Residential Impervious Cover Attribute


As described above, research has shown a strong link between impervious coverage and the environmental impacts of stormwater runoff. Aquatic ecosystems can start to experience environmental stress when impervious coverage within a watershed reaches ten percent. Reducing the amount of impervious coverage can reduce quality and volume of runoff that enters surface waters by allowing for greater natural infiltration into the ground (Stormwater).

In addition, a reduction in the surface area of street paving and roofing shingle can help mitigate the urban heat island effect and reduce the use of energy-intensive air conditioning in the summer months (Climate Change). In establishing a performance standard, we selected three targets for different levels of city density: high (more than ten residents per acre), medium (five to ten residents per acre), and low (fewer than five residents per acre).

This classification is used to recognize that, while one would expect denser areas within a city to have a higher percentage of impervious surface area, higher densities in one part of the city can accommodate impervious coverage reductions in other parts of the city.

Impervious coverage was divided into residential and non-residential components. Residential parcels were defined as single family and duplex housing types. We calculated impervious coverage by adding the areas of building “footprints” (the ground surface area occupied by the building), driveways, and sidewalks. Values for the building footprint areas were provided by the City of Madison Engineering Division, and residential driveways and sidewalks were estimated. Driveway areas were estimated by multiplying average driveway width by the distance of the building setback from the road. Similarly, sidewalk areas were estimated by multiplying the width of the lot frontage by the average sidewalk width, which was determined through site surveys. It should be noted that, as residential impervious coverage was not measured directly, our calculations are subject to some degree of error.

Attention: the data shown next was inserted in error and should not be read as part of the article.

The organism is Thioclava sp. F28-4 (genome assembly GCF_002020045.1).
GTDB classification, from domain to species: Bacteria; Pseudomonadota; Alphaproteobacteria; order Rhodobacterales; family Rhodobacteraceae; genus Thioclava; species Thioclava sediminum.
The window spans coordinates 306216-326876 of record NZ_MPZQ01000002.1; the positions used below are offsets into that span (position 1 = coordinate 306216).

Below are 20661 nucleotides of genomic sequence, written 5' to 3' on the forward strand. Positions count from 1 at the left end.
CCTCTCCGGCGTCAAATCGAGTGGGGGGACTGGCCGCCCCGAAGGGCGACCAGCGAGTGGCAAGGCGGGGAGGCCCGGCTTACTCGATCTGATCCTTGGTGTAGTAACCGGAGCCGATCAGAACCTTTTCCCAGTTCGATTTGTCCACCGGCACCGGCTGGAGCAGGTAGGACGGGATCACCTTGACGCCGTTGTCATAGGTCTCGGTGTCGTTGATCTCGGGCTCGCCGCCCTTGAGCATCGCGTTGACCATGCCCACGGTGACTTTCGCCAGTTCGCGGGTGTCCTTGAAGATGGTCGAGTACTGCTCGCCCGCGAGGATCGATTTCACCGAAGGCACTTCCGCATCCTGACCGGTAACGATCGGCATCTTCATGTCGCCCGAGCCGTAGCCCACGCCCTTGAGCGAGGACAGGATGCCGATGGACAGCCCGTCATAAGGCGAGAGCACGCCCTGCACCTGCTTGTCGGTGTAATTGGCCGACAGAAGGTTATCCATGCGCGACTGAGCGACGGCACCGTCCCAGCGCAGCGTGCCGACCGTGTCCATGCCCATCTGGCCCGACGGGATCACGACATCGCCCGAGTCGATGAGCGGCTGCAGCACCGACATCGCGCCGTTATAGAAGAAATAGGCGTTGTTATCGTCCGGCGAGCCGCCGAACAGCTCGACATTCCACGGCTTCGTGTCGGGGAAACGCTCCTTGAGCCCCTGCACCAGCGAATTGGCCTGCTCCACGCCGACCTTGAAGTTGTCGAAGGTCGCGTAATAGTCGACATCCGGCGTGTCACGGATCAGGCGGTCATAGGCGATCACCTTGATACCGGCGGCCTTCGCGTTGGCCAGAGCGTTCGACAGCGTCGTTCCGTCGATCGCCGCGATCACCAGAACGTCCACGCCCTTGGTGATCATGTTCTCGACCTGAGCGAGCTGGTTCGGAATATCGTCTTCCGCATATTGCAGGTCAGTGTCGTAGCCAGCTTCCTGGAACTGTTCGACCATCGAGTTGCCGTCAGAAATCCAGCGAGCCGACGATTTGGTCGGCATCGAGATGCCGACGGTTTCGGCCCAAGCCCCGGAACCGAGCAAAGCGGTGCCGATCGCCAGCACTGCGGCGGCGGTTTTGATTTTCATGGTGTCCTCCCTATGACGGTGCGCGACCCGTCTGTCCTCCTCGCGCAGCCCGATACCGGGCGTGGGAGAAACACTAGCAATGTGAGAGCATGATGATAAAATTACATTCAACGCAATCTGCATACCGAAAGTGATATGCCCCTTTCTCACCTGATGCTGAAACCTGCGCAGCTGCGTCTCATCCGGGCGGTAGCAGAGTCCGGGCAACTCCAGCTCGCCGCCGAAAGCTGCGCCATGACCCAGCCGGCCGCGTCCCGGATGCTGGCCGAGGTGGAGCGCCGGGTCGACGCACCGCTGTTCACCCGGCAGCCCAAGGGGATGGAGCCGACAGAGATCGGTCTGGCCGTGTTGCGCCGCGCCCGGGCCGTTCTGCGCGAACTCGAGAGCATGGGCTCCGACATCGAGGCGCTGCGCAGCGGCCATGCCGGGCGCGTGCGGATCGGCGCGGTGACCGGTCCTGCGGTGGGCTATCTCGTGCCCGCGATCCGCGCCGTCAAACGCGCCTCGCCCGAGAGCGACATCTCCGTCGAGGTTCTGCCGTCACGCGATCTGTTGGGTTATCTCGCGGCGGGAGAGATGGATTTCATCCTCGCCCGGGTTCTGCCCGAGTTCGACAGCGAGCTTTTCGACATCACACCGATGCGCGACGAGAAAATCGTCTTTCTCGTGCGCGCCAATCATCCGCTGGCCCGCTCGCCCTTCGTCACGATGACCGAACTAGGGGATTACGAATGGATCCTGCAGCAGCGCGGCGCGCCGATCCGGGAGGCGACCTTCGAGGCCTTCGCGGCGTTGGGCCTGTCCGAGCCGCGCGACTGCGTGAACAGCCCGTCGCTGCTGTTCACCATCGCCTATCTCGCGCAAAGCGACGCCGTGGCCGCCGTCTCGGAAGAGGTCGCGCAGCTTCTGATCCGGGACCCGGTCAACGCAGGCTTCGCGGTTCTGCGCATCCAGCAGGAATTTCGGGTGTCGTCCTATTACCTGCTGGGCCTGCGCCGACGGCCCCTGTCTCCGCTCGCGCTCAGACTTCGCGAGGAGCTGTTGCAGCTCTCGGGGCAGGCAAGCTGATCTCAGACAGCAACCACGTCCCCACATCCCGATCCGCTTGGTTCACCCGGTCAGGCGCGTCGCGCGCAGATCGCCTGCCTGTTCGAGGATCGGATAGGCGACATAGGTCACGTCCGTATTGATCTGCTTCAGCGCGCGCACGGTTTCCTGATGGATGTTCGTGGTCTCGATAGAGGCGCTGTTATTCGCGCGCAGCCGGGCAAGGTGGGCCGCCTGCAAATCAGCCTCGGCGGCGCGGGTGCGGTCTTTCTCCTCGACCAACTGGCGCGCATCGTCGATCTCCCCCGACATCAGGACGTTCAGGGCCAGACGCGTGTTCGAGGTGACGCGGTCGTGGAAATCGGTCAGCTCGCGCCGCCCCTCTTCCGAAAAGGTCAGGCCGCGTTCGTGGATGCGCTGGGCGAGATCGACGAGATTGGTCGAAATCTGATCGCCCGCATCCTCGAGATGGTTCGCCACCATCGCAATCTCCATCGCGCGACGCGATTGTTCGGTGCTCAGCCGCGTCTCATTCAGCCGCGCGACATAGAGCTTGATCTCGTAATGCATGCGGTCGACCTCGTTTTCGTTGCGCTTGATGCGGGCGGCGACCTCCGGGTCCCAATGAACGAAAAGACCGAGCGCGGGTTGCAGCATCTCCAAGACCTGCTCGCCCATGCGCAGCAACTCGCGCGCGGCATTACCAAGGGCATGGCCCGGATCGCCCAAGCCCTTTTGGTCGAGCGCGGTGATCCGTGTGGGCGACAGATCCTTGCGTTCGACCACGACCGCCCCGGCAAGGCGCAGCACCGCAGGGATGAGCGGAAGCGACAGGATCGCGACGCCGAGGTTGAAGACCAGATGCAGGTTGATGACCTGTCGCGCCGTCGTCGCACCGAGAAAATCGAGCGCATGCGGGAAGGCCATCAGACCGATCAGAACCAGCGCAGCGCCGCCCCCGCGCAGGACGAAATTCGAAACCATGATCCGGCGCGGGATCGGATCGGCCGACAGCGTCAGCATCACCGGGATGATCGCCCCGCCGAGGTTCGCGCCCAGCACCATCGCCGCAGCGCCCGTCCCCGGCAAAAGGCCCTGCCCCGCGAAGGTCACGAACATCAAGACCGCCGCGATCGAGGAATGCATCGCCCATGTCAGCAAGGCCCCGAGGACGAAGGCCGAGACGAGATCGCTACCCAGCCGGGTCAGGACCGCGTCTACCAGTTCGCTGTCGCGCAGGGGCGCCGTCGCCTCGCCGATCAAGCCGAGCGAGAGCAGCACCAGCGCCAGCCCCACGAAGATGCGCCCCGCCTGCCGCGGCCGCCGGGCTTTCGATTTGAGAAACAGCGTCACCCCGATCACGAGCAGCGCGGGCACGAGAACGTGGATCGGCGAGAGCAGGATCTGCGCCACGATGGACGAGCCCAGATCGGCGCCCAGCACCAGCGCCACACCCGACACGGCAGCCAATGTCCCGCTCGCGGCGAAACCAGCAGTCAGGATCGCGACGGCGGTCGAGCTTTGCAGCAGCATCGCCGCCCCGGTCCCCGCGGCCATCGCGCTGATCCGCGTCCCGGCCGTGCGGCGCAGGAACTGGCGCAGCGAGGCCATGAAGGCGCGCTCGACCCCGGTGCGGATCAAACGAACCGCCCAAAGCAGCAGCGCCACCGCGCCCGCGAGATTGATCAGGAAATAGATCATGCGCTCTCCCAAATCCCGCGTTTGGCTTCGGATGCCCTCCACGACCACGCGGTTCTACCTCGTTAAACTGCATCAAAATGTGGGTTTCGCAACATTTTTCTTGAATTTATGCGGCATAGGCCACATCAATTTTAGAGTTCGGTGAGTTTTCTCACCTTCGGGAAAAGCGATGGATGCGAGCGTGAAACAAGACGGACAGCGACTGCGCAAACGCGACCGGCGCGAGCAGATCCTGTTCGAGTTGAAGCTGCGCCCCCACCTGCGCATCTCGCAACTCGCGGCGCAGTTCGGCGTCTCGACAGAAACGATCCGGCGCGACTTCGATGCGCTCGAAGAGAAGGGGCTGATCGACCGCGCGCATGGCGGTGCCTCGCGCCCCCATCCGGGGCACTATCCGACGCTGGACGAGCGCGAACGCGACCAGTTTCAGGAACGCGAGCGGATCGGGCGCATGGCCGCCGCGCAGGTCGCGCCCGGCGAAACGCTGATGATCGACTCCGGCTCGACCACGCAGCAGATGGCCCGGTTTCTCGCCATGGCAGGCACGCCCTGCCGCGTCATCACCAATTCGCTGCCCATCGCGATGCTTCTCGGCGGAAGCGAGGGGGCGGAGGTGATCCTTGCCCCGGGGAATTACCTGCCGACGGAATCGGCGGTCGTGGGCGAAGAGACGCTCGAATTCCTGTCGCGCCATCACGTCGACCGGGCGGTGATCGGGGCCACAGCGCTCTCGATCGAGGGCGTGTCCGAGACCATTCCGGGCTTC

Non-residential parcels were defined as commercial, industrial, and multi-family land uses. Non-residential impervious coverage was calculated by adding building footprints, parking lot areas, walkways, and other miscellaneous spaces. Like the residential components, the footprint, parking area, and walkway data were provided by the City of Madison Engineering Division. Sidewalk area estimates were based on a published average for commercial areas and are measured as an additional four percent of impervious area to the total parcel. These estimates are also subject to some degree of error.

Although our goal is to reduce impervious coverage, sidewalks constitute one source of impervious coverage that we are, in fact, recommending. In determining the reductions in impervious coverage needed to meet our standards for this attribute, we adjusted our calculations to compensate for our recommendation of providing sidewalk coverage on 95 percent of residential streets in each district.

Performance Standard